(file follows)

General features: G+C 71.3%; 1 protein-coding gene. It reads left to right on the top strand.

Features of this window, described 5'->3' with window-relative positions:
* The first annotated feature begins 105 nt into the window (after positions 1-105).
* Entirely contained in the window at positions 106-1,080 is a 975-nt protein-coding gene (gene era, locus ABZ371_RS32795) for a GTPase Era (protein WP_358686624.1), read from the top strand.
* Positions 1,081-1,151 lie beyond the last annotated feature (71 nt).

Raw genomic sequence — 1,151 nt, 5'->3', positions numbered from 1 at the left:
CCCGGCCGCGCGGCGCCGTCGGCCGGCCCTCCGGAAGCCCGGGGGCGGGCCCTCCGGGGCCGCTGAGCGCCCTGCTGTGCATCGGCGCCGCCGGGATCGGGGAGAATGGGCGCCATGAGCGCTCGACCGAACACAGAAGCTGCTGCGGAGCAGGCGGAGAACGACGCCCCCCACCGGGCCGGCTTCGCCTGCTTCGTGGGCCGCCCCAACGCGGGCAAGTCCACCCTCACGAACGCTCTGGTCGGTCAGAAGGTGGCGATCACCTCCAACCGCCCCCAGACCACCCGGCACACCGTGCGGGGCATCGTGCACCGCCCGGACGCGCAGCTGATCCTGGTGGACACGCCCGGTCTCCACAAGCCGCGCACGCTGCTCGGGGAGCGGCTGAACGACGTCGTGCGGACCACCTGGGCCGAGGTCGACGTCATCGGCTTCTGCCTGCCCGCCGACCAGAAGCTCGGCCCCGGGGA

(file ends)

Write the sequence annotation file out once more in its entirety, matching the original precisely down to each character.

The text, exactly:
General features: G+C 71.3%; 1 protein-coding gene. It reads left to right on the top strand.

Features of this window, described 5'->3' with window-relative positions:
* The first annotated feature begins 105 nt into the window (after positions 1-105).
* Entirely contained in the window at positions 106-1,080 is a 975-nt protein-coding gene (gene era, locus ABZ371_RS32795) for a GTPase Era (protein WP_358686624.1), read from the top strand.
* Positions 1,081-1,151 lie beyond the last annotated feature (71 nt).

Raw genomic sequence — 1,151 nt, 5'->3', positions numbered from 1 at the left:
CCCGGCCGCGCGGCGCCGTCGGCCGGCCCTCCGGAAGCCCGGGGGCGGGCCCTCCGGGGCCGCTGAGCGCCCTGCTGTGCATCGGCGCCGCCGGGATCGGGGAGAATGGGCGCCATGAGCGCTCGACCGAACACAGAAGCTGCTGCGGAGCAGGCGGAGAACGACGCCCCCCACCGGGCCGGCTTCGCCTGCTTCGTGGGCCGCCCCAACGCGGGCAAGTCCACCCTCACGAACGCTCTGGTCGGTCAGAAGGTGGCGATCACCTCCAACCGCCCCCAGACCACCCGGCACACCGTGCGGGGCATCGTGCACCGCCCGGACGCGCAGCTGATCCTGGTGGACACGCCCGGTCTCCACAAGCCGCGCACGCTGCTCGGGGAGCGGCTGAACGACGTCGTGCGGACCACCTGGGCCGAGGTCGACGTCATCGGCTTCTGCCTGCCCGCCGACCAGAAGCTCGGCCCCGGGGA